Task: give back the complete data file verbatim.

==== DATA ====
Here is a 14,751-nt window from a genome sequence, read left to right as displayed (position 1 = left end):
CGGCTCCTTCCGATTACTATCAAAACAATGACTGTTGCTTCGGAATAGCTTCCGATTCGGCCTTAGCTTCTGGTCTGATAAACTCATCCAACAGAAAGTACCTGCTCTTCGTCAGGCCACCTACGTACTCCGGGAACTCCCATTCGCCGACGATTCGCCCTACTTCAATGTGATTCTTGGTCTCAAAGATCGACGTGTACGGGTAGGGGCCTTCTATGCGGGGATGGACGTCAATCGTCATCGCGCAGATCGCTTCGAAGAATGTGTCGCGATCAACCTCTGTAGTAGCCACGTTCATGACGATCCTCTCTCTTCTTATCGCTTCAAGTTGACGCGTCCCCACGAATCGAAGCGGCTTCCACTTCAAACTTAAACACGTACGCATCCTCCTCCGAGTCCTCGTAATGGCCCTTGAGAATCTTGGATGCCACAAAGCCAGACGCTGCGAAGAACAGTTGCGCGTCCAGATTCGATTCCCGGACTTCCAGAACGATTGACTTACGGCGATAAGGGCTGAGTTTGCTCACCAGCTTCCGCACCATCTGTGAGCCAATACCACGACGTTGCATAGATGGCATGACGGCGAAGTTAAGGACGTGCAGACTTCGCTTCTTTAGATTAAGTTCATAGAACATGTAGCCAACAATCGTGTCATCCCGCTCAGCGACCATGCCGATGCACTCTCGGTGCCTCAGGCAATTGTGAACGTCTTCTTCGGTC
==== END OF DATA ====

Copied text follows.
Here is a 14,751-nt window from a genome sequence, read left to right as displayed (position 1 = left end):
CGGCTCCTTCCGATTACTATCAAAACAATGACTGTTGCTTCGGAATAGCTTCCGATTCGGCCTTAGCTTCTGGTCTGATAAACTCATCCAACAGAAAGTACCTGCTCTTCGTCAGGCCACCTACGTACTCCGGGAACTCCCATTCGCCGACGATTCGCCCTACTTCAATGTGATTCTTGGTCTCAAAGATCGACGTGTACGGGTAGGGGCCTTCTATGCGGGGATGGACGTCAATCGTCATCGCGCAGATCGCTTCGAAGAATGTGTCGCGATCAACCTCTGTAGTAGCCACGTTCATGACGATCCTCTCTCTTCTTATCGCTTCAAGTTGACGCGTCCCCACGAATCGAAGCGGCTTCCACTTCAAACTTAAACACGTACGCATCCTCCTCCGAGTCCTCGTAATGGCCCTTGAGAATCTTGGATGCCACAAAGCCAGACGCTGCGAAGAACAGTTGCGCGTCCAGATTCGATTCCCGGACTTCCAGAACGATTGACTTACGGCGATAAGGGCTGAGTTTGCTCACCAGCTTCCGCACCATCTGTGAGCCAATACCACGACGTTGCATAGATGGCATGACGGCGAAGTTAAGGACGTGCAGACTTCGCTTCTTTAGATTAAGTTCATAGAACATGTAGCCAACAATCGTGTCATCCCGCTCAGCGACCATGCCGATGCACTCTCGGTGCCTCAGGCAATTGTGAACGTCTTCTTCGGTC